With the cloud at hand, businesses are able to speed up individual processes significantly – so why are so few harnessing its full power?
The cloud has many assets, but the biggest is undoubtedly flexibility. Businesses that would’ve once been forced to wait months before starting projects while they arranged the appropriate servers can now get going in weeks, or even days. It’s all simple as well; with managed solutions, it’s easy to see where money is being spent and how it’s benefiting the particular job in hand.
It could be argued, however, that many businesses aren’t thinking big enough with their use of the cloud. Instead of just relying on this revolutionary technology to speed up micro projects, they should allow it to assist in the evolution of the organisation as a whole.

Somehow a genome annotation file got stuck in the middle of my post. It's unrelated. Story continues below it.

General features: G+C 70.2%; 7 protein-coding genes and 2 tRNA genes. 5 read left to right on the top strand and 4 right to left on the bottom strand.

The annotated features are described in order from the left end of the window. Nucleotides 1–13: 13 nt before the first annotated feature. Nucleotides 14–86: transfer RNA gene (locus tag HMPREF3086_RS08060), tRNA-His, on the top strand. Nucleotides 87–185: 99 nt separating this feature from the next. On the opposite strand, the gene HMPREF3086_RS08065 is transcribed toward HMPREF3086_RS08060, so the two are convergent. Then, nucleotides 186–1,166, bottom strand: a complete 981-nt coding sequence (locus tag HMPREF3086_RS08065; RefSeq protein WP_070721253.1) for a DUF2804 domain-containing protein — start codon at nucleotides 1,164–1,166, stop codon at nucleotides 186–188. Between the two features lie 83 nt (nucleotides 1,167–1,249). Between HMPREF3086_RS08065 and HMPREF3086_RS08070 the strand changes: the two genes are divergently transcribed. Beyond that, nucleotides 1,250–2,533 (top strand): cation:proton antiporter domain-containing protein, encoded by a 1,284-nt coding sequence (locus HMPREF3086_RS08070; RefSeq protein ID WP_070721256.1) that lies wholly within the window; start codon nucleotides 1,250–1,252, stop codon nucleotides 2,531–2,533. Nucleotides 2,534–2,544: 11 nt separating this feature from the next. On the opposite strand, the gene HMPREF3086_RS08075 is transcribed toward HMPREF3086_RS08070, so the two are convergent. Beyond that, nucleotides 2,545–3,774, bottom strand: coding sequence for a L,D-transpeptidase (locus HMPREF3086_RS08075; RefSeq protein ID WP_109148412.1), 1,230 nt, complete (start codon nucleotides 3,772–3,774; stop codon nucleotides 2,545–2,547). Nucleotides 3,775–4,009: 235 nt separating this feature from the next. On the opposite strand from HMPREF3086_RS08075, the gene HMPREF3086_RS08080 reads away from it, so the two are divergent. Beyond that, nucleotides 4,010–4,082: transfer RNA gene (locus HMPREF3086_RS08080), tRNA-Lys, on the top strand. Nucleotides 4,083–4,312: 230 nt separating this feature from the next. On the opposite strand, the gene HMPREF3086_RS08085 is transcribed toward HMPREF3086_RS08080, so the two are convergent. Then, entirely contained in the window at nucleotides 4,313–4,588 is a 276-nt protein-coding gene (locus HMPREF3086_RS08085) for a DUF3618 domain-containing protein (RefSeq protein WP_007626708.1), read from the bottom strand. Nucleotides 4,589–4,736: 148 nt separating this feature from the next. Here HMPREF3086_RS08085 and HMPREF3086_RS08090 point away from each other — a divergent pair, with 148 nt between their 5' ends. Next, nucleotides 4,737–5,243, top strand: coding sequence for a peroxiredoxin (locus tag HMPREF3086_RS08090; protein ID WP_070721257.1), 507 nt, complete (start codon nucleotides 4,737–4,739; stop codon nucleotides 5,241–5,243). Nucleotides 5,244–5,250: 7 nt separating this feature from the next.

It’s normal for businesses to move data to the cloud during a big move, but data shows that around a quarter of a million are still using Windows Server 2003 with just months left until it reaches end of life. It’s not crazy to suggest that there are still firms using Word 2003 as well, despite the fact that no support of any kind has been provided by Microsoft since April.
In a world where enterprises face constant battles with cyber-criminals, this kind of delay shouldn’t be accepted, especially when cloud services make it so easy to move forward. As well as being cost-effective in most situations, providers tend to require ongoing support. This is essential seeing as the platforms steadily evolve over time, constantly keeping up with the changing needs of the organisations that use them.
Put simply, the longer businesses leave it to put the cloud at the very heart of their operations, the more difficult it’ll be to continue making progress at any kind of pace.